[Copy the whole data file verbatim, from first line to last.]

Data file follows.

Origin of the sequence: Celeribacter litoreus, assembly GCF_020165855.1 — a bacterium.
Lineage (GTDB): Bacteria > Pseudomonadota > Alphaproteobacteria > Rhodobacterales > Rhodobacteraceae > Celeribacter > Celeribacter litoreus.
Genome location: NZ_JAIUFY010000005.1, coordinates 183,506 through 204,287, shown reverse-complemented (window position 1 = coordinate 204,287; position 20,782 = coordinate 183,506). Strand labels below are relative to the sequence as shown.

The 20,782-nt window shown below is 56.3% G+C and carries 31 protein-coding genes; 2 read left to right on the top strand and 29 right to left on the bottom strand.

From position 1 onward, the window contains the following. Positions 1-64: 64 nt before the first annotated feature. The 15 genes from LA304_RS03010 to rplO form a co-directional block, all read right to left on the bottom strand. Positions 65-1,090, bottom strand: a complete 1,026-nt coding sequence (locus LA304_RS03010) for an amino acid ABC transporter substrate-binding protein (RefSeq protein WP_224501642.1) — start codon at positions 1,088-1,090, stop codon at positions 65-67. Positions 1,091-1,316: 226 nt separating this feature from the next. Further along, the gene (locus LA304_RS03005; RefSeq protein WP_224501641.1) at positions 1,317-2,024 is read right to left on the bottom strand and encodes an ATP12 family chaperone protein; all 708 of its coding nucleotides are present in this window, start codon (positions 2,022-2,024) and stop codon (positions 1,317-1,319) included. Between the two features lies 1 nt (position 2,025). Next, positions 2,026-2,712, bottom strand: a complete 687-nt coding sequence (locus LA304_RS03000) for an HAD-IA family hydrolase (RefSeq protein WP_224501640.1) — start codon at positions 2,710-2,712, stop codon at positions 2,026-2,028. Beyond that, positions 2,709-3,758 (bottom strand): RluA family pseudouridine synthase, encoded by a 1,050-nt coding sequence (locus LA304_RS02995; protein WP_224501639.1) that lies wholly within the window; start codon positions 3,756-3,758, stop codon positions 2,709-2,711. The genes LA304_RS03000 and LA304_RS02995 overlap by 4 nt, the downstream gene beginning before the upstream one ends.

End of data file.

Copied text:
Origin of the sequence: Celeribacter litoreus, assembly GCF_020165855.1 — a bacterium.
Lineage (GTDB): Bacteria > Pseudomonadota > Alphaproteobacteria > Rhodobacterales > Rhodobacteraceae > Celeribacter > Celeribacter litoreus.
Genome location: NZ_JAIUFY010000005.1, coordinates 183,506 through 204,287, shown reverse-complemented (window position 1 = coordinate 204,287; position 20,782 = coordinate 183,506). Strand labels below are relative to the sequence as shown.

The 20,782-nt window shown below is 56.3% G+C and carries 31 protein-coding genes; 2 read left to right on the top strand and 29 right to left on the bottom strand.

From position 1 onward, the window contains the following. Positions 1-64: 64 nt before the first annotated feature. The 15 genes from LA304_RS03010 to rplO form a co-directional block, all read right to left on the bottom strand. Positions 65-1,090, bottom strand: a complete 1,026-nt coding sequence (locus LA304_RS03010) for an amino acid ABC transporter substrate-binding protein (RefSeq protein WP_224501642.1) — start codon at positions 1,088-1,090, stop codon at positions 65-67. Positions 1,091-1,316: 226 nt separating this feature from the next. Further along, the gene (locus LA304_RS03005; RefSeq protein WP_224501641.1) at positions 1,317-2,024 is read right to left on the bottom strand and encodes an ATP12 family chaperone protein; all 708 of its coding nucleotides are present in this window, start codon (positions 2,022-2,024) and stop codon (positions 1,317-1,319) included. Between the two features lies 1 nt (position 2,025). Next, positions 2,026-2,712, bottom strand: a complete 687-nt coding sequence (locus LA304_RS03000) for an HAD-IA family hydrolase (RefSeq protein WP_224501640.1) — start codon at positions 2,710-2,712, stop codon at positions 2,026-2,028. Beyond that, positions 2,709-3,758 (bottom strand): RluA family pseudouridine synthase, encoded by a 1,050-nt coding sequence (locus LA304_RS02995; protein WP_224501639.1) that lies wholly within the window; start codon positions 3,756-3,758, stop codon positions 2,709-2,711. The genes LA304_RS03000 and LA304_RS02995 overlap by 4 nt, the downstream gene beginning before the upstream one ends.